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Lowell Wind: Trespassing cases take different tracks

NEWPORT CITY – The cases of the “Lowell Six” protesters charged with trespassing on the Lowell wind project site and the trial of the journalist arrested while covering the protest are heading to trial on very different tracks.

In the Lowell Six trial, the focus is likely to be on who owns the property where the protest took place.

In the trial of Chronicle Publisher Chris Braithwaite, also charged with trespassing, the issue is whether journalists have the right to be on private property to cover a protest and to watch police make arrests.

One thing is the same in all cases. They are high profile, and the accused have brushed off offers of Diversion and a chance to clear their records in favor of trying to win their arguments at trial.

Criminal trespassing carries a maximum penalty of three months in state custody and/or a $500 fine.

Jury selection is slated to begin next week for the six protesters, including North Country Hospital Dr. Ron Holland of Irasburg. In the trial to follow, defense attorney Kristina Michelsen is expected to focus on the dispute over who owns the property where the protest occurred – or at least where the property line is located.

Wind opponents Don and Shirley Nelson are claiming, in a countersuit in Orleans Superior Court – Civil Division, that they should own a piece of the Lowell ridgeline where two of the 21 proposed turbines and a portion of the crane path.
Michelsen says, in documents filed in the criminal court next door, that she doesn’t intend to put industrial wind or civil disobedience on trial, but rather the location of the property line.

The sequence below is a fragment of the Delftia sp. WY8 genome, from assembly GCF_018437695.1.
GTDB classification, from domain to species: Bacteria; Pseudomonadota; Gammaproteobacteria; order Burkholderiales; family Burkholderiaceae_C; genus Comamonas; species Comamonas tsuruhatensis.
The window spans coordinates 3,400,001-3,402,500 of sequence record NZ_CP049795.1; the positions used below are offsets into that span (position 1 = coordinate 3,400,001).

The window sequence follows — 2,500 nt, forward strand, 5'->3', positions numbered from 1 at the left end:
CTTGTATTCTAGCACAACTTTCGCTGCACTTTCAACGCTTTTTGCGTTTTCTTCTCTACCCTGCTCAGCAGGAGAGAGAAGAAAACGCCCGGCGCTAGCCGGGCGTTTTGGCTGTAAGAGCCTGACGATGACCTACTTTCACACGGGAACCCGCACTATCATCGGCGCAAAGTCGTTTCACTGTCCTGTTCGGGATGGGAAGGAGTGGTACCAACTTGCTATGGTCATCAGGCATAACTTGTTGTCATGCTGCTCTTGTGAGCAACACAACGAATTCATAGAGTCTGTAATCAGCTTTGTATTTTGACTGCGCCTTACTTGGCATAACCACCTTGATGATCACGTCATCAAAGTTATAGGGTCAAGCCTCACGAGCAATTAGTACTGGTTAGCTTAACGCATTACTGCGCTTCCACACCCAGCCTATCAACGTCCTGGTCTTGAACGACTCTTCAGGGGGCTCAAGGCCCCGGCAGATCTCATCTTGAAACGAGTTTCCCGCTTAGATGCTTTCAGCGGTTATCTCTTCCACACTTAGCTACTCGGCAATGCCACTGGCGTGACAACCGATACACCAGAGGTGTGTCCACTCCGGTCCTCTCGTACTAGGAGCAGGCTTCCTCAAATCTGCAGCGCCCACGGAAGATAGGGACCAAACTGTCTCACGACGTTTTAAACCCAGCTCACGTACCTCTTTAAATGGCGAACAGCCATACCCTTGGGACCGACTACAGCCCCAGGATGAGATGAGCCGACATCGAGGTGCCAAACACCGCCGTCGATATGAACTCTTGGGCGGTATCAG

The judge is expected to rule on whether such evidence is allowed at trial. He told the attorneys involved that they are not allowed to bring up the civil lawsuits over the property, the protest, or the controversy over the wind project, until he issues his ruling.

He is expected to decide at trial, which could take place in late June or early July, whether the property line argument will be allowed. He also must decide whether the prosecutor can use a civil court order that gave Green Mountain Power, which is leasing the land, the authority to ask law enforcement to move protesters away from blasting areas.

The case against Braithwaite is so different from the Lowell Six that it is proceeding on a separate track to trial, expected later this year. The arguments are not the same, both defense attorney Phil White and Deputy State’s attorney Sarah Baker agreed in court Wednesday morning, at a calendar call hearing, before court manager Penelope Carrier.

White and Baker have taken a deposition from GMP spokesman Dave Coriell, who was representing GMP on the wind site when the protest took place Dec. 5, 2011.

They also said that they will subpoena GMP for documentary evidence taken during the day of the protest. They need at least another month to do that, pushing Braithwaite’s trial back further on the schedule. They will be back in court in July to update the court on how the case is progressing.

White said in court documents that he will call T. Ross Connelly, the publisher, owner and editor of The Hardwick Gazette, to take the stand. Connelly, a respected journalist among his peers in Vermont, will be presented as an expert witness to talk about how the press works and the role of the Fourth Estate with special rights.

White said he will ask Connelly to discuss “the importance of being able to be present and photograph the confrontation between the state and the protesters and their treatment during their arrest …”

The judge has already denied White’s motion to dismiss the charge, saying Braithwaite does not have a right to go on private land without permission even to cover a protest and arrest by police.